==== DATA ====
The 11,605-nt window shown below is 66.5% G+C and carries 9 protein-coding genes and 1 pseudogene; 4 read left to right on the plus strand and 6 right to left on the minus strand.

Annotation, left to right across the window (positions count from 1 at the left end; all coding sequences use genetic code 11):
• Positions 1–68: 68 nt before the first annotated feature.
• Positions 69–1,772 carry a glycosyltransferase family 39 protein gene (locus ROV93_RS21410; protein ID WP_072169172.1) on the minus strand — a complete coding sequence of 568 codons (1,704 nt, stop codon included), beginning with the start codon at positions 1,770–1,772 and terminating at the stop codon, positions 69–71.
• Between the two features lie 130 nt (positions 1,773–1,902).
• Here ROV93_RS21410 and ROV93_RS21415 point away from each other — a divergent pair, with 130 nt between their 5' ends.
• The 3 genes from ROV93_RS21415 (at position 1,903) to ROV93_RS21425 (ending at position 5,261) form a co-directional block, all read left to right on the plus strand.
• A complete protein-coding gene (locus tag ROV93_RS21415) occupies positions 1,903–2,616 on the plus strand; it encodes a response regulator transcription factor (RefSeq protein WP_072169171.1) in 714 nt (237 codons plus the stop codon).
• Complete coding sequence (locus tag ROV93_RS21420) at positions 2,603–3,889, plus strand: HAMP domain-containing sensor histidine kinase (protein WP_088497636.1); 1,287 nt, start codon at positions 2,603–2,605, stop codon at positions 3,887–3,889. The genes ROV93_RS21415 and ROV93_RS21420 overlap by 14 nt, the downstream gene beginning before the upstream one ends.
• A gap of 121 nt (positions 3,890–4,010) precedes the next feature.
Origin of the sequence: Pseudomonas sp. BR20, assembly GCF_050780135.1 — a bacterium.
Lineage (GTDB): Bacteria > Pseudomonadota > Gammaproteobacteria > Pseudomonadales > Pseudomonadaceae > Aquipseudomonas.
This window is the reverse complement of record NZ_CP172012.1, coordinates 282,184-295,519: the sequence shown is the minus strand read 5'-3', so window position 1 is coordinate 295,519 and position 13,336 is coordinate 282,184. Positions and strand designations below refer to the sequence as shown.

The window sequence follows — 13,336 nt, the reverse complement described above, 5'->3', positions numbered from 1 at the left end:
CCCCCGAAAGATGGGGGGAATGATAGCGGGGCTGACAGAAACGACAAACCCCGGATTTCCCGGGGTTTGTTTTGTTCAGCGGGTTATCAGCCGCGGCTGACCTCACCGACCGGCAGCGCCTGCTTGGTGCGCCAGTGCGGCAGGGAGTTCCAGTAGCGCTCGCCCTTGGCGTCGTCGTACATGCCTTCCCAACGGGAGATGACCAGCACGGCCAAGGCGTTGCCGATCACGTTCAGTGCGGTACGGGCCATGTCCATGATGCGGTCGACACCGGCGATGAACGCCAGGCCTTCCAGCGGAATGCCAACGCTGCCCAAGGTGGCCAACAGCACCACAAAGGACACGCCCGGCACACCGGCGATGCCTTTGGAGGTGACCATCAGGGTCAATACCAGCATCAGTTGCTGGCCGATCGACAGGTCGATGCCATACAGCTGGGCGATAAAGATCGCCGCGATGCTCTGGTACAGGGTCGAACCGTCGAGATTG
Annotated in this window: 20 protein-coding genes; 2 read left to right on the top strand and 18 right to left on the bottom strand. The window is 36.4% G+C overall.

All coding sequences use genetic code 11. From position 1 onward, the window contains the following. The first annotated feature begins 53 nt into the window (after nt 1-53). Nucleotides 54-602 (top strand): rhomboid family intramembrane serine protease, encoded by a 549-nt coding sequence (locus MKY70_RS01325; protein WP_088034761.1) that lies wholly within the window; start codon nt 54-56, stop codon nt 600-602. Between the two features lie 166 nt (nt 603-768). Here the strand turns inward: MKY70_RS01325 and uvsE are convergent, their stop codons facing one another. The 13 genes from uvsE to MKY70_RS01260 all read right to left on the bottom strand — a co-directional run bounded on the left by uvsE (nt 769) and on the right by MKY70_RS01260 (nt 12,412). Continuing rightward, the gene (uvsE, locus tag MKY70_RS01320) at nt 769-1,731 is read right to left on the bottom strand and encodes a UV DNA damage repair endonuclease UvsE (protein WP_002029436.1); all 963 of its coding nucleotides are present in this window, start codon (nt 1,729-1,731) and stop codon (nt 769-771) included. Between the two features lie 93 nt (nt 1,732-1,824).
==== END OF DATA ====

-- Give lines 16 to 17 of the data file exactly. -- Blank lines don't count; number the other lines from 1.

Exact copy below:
Annotated in this window: 20 protein-coding genes; 2 read left to right on the top strand and 18 right to left on the bottom strand. The window is 36.4% G+C overall.

All coding sequences use genetic code 11. From position 1 onward, the window contains the following. The first annotated feature begins 53 nt into the window (after nt 1-53). Nucleotides 54-602 (top strand): rhomboid family intramembrane serine protease, encoded by a 549-nt coding sequence (locus MKY70_RS01325; protein WP_088034761.1) that lies wholly within the window; start codon nt 54-56, stop codon nt 600-602. Between the two features lie 166 nt (nt 603-768). Here the strand turns inward: MKY70_RS01325 and uvsE are convergent, their stop codons facing one another. The 13 genes from uvsE to MKY70_RS01260 all read right to left on the bottom strand — a co-directional run bounded on the left by uvsE (nt 769) and on the right by MKY70_RS01260 (nt 12,412). Continuing rightward, the gene (uvsE, locus tag MKY70_RS01320) at nt 769-1,731 is read right to left on the bottom strand and encodes a UV DNA damage repair endonuclease UvsE (protein WP_002029436.1); all 963 of its coding nucleotides are present in this window, start codon (nt 1,729-1,731) and stop codon (nt 769-771) included. Between the two features lie 93 nt (nt 1,732-1,824).